Most people that are concerned with search engine optimization focus obsessively on keywords and HTML tags. But when it comes to getting ranked by search engines, the only tags that matter are TITLE, and the META tags KEYWORDS and DESCRIPTION. And you have to be very careful about how you handle each one.
TITLE makes a big difference, especially with Google. It should be short (less than 40 characters seems to work best) and, most importantly, should match the search queries people will be using to find your site. This could lead to a struggle with the marketing managers: They'll want your site's page titles to contain the company name and/or a positioning statement. Ask them what good that will do if no one ever sees the pages.
This is a good TITLE tag that will generate traffic from people searching for "picasso":
This is a mediocre one:
<TITLE>Artstuff: Pablo Picasso</TITLE>
This one will put you out of business:
<TITLE>Artstuff: Your Number One Online Resource for Fine Art Solutions!!!</TITLE>
Keyword spamming is the number one favorite trick for search engine optimization. But many of the sites that stuff a zillion keywords into their pages are hoping to get clicks to their pages just to show ads they don't care if they get any repeat business. But if you want to draw real customers, focus on the keywords you think your users will be searching for.
For our Picasso page, something like this would work (note that uppercase letters don't matter):
<META NAME="keywords" content="Pablo Picasso, Pablo, Picasso, painting, cubist, painting, ceramics, collage, Spain, Guernica, Paris, 20th century, Girl Before a Mirror">
Repeating the most important keyword twice seems to work with some search engines, but repeating more than that will cause some of them to ignore the whole page. Although none of the representatives from the search companies would confirm specific behavior, it seems that they tend to ignore keyword lists longer than 1024 characters, .
What keywords are people searching for? It's important to focus on the right
ones. Zipf's Law predicts that
traffic for any particular keyword on a search engine will be proportional
to its popularity rank. That is, the number of queries (and hence potential
clickthroughs to your site) for the most popular keyword will be ten times
greater than that for the tenth most popular term. And traffic to term #10
will be 1,000 times higher than traffic to term number 10,000. Search engine
logs don't quite match Zipf's curve, and they vary from one engine to the next. But the lesson remains:
If you're not matching the top keywords, forget it.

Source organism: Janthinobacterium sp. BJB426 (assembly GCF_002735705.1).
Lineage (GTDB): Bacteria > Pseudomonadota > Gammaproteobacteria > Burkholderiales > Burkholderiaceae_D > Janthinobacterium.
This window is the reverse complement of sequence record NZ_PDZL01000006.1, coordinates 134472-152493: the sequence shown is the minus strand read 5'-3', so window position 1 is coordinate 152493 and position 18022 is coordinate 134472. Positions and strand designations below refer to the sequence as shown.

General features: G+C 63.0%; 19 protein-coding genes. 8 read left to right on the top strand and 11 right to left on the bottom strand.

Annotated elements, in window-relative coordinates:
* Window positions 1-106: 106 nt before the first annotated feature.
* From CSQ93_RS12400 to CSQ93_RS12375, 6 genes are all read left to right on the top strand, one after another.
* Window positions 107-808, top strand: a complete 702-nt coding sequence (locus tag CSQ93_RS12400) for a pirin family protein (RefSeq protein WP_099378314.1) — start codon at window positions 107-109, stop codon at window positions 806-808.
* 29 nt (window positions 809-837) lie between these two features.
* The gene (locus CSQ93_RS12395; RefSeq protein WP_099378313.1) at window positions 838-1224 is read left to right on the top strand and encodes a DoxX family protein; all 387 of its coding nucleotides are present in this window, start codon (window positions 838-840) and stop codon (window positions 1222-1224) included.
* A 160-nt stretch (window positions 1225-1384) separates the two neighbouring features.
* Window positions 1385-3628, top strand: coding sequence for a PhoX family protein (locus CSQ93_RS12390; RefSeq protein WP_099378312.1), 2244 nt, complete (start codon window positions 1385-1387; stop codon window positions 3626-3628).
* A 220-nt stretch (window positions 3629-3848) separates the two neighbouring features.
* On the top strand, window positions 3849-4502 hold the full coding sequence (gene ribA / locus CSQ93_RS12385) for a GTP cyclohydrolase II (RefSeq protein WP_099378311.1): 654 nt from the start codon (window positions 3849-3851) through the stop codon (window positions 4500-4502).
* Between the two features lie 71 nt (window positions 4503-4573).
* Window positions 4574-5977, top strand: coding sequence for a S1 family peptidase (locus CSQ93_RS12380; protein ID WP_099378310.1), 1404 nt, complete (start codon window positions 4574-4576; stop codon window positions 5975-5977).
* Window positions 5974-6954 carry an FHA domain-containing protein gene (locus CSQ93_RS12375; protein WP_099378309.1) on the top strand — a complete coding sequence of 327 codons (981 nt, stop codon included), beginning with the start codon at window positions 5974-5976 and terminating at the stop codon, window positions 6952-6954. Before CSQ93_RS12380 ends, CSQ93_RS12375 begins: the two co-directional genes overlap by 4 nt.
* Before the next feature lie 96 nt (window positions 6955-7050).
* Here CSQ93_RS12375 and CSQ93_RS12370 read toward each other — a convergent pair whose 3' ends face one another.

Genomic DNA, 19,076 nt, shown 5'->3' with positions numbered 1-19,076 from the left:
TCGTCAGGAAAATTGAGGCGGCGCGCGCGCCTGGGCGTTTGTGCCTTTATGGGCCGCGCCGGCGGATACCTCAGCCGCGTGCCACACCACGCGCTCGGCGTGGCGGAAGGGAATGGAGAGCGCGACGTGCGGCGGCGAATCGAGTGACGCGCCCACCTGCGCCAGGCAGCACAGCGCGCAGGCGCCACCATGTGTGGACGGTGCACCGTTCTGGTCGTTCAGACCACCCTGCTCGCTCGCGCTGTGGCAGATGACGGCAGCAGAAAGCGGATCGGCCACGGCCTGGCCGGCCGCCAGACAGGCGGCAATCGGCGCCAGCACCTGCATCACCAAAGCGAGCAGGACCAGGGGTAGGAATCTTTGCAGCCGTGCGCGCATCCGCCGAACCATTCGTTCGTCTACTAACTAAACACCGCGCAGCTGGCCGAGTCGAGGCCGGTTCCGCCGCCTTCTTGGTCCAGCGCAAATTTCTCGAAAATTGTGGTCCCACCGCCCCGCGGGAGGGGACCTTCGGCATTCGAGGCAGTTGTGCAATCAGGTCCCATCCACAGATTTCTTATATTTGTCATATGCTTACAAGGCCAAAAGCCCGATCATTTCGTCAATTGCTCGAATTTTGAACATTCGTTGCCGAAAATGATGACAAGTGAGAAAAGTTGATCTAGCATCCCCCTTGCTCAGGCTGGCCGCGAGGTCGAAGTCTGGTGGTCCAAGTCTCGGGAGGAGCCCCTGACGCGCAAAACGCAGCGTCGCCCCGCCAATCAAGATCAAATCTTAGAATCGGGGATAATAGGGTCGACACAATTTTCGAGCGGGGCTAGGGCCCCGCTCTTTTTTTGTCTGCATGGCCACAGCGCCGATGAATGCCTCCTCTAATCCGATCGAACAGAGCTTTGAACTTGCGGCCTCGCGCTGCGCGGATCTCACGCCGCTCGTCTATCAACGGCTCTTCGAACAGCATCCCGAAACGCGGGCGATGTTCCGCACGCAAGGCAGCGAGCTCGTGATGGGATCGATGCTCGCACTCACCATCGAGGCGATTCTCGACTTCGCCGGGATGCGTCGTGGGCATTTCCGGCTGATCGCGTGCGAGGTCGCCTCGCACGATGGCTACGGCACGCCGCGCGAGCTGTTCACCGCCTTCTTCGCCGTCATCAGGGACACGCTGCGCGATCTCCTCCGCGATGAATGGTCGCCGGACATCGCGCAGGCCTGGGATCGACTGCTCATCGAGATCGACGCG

Where to find the top keywords? Two free resources are searchterms.com and a weekly emailing from Wordtracker. Keyword popularity varies from search engine to search engine, but across the Web (and according to a few well-placed contacts at search engines) these listings are close enough. For a more interactive approach, try GoTo's Search Term suggestion tool, which lets you enter keywords and then shows you how popular similar search terms are on the site.
This field gets used for the page summary on Inktomi and some other engines, so don't cram it with keywords: A scary-looking description on a search engine's results page could discourage people from clicking through to your page, even if it scores high. (We'll cover more on descriptions in Step 3.)
It never hurts to have the search terms you want to match near the top of the page. But cramming in a list of spam-style keywords can also backfire Google will display them under the page title on its results page, and Inktomi will show them (as do many others) if there is no DESCRIPTION tag.
Stuffing long strings of repeated keywords into pages used to magically get them to the top of search engine results, but that was before the search engineers realized what was going on and learned how to prevent this from happening. Once in a while you'll see a "spamdexed" page near the top of your results, but this trick works less and less frequently these days.
Links from Other Domains
Look at the top results for the terms you most want to match. Will those sites link to you from their domain? If they do, some of their relevance will rub off on your pages. There are ways to use this dishonestly (see "How to Cheat Honestly" on Page Five), but usually sites only link to other sites they're comfortable being associated with.
Even if your site does manage to claw its way to a plum position in the search results, that doesn't guarantee that users will follow the link that still takes some convincing.